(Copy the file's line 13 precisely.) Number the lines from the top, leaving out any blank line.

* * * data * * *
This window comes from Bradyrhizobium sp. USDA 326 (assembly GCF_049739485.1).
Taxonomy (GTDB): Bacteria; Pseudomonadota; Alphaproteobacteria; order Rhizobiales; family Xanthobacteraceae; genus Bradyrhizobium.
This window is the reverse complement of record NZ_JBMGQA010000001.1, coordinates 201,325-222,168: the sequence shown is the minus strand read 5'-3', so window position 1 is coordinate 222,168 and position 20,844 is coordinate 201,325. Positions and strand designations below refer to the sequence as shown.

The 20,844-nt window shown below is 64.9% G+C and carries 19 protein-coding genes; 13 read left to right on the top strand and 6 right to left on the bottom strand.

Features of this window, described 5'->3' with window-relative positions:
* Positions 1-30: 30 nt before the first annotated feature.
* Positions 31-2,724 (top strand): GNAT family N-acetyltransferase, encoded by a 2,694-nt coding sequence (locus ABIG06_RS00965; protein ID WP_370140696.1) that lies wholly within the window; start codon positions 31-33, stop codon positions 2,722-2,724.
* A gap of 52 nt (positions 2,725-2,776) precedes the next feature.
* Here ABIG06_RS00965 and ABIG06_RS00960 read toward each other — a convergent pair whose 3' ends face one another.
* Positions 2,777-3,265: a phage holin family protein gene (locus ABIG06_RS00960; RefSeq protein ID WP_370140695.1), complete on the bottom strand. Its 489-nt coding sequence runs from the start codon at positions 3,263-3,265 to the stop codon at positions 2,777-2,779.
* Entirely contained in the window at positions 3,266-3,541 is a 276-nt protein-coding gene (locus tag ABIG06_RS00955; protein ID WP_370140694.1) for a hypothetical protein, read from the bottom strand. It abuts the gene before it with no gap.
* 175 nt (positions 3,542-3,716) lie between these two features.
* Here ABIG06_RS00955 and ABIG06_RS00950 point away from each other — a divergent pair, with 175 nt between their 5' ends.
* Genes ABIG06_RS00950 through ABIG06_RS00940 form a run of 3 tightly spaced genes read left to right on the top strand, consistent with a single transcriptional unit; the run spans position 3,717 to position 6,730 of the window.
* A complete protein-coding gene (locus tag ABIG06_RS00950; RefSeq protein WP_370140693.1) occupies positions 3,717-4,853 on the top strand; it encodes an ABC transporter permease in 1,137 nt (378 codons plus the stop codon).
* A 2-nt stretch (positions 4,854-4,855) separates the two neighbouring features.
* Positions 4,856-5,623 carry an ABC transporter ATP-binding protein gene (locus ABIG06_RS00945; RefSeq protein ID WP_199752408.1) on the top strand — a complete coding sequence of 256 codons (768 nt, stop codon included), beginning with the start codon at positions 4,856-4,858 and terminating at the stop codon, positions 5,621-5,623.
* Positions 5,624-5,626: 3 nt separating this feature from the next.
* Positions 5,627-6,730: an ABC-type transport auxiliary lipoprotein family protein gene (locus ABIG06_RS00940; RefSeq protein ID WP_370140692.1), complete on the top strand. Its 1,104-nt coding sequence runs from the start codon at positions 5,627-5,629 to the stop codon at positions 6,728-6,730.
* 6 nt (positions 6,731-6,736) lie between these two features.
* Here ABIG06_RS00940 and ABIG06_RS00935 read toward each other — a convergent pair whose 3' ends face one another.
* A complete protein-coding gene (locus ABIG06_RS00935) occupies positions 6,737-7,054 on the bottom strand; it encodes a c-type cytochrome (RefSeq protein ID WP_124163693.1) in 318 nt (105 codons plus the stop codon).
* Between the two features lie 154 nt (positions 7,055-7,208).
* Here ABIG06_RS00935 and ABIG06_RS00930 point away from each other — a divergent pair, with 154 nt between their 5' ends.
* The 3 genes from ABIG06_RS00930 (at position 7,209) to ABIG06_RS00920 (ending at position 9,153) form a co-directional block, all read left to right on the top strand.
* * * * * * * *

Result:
* Here ABIG06_RS00955 and ABIG06_RS00950 point away from each other — a divergent pair, with 175 nt between their 5' ends.